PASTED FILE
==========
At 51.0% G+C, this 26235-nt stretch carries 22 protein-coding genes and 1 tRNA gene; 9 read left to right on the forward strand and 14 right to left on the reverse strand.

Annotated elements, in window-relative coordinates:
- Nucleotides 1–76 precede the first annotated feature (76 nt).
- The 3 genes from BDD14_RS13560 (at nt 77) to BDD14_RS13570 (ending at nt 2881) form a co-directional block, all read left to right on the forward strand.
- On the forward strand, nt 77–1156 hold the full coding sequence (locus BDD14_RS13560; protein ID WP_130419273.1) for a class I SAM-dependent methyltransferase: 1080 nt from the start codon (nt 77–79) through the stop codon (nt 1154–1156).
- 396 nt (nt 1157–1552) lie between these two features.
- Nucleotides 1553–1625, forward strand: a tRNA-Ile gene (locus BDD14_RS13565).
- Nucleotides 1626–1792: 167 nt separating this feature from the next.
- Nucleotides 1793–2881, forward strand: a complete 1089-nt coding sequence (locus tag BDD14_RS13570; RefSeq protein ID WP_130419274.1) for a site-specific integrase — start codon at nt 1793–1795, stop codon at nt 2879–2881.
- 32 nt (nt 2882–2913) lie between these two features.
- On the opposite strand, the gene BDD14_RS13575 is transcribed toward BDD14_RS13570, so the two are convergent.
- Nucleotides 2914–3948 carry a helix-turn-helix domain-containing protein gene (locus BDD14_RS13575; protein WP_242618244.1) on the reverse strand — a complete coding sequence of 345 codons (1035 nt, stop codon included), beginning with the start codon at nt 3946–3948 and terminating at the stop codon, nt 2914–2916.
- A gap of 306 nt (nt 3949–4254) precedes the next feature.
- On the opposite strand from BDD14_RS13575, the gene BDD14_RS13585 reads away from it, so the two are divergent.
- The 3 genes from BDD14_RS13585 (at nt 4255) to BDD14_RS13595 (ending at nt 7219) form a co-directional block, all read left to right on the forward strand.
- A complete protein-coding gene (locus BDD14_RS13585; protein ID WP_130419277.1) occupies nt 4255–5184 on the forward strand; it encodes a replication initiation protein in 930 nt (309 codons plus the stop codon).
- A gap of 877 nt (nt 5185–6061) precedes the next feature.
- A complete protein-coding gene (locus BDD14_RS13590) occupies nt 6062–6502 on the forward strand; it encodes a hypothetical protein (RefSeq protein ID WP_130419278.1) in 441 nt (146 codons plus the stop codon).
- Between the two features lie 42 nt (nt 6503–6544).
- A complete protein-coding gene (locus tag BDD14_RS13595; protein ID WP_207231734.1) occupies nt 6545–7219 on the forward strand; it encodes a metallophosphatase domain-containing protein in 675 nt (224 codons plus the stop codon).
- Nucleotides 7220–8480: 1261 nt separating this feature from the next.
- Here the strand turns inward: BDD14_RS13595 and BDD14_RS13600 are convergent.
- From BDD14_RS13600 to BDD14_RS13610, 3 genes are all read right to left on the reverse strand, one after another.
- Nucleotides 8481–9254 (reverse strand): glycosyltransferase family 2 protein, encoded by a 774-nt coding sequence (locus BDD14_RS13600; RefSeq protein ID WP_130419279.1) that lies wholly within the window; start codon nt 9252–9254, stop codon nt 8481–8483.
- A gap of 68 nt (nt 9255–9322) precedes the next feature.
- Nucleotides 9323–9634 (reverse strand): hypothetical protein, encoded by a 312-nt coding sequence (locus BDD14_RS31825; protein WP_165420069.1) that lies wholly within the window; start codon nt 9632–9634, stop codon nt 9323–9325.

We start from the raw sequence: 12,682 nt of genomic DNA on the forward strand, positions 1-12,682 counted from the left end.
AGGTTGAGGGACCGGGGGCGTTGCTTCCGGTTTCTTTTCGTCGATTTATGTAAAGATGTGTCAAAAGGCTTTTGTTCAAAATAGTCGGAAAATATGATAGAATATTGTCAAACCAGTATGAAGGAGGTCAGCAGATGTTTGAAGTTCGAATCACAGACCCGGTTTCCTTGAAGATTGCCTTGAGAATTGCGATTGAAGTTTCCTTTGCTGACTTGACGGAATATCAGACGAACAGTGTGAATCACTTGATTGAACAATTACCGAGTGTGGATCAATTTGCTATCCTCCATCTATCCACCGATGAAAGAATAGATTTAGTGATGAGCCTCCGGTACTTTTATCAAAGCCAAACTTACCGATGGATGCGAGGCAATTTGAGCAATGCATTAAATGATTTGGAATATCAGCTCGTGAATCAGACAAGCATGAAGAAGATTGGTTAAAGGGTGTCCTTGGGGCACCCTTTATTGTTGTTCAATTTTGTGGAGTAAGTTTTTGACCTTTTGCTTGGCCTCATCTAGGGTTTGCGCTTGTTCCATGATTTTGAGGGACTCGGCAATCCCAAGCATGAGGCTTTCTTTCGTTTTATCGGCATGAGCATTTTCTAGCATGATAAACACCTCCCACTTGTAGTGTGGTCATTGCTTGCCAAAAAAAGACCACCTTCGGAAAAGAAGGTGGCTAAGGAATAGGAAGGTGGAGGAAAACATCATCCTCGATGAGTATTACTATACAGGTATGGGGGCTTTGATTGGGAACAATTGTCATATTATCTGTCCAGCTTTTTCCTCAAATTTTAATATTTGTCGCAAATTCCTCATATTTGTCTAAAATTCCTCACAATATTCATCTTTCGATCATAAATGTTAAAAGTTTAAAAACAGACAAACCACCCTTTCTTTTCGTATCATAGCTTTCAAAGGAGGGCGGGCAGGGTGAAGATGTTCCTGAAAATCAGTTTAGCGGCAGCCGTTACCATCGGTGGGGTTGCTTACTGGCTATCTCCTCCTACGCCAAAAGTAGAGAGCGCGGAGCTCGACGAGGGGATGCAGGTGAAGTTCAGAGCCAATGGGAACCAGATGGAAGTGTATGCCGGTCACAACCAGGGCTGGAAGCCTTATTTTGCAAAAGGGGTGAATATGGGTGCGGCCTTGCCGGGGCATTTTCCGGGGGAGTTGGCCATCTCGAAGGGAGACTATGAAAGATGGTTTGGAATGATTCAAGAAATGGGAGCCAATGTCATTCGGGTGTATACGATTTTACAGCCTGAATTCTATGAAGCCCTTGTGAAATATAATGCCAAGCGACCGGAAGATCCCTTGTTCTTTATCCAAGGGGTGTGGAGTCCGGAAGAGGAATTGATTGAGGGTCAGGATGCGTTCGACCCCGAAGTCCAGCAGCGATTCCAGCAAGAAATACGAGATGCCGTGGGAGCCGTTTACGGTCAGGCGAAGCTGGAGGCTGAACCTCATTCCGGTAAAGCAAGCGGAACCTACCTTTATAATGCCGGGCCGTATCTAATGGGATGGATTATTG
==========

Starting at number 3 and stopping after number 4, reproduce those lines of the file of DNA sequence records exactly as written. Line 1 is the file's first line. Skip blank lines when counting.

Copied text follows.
- Nucleotides 1–76 precede the first annotated feature (76 nt).
- The 3 genes from BDD14_RS13560 (at nt 77) to BDD14_RS13570 (ending at nt 2881) form a co-directional block, all read left to right on the forward strand.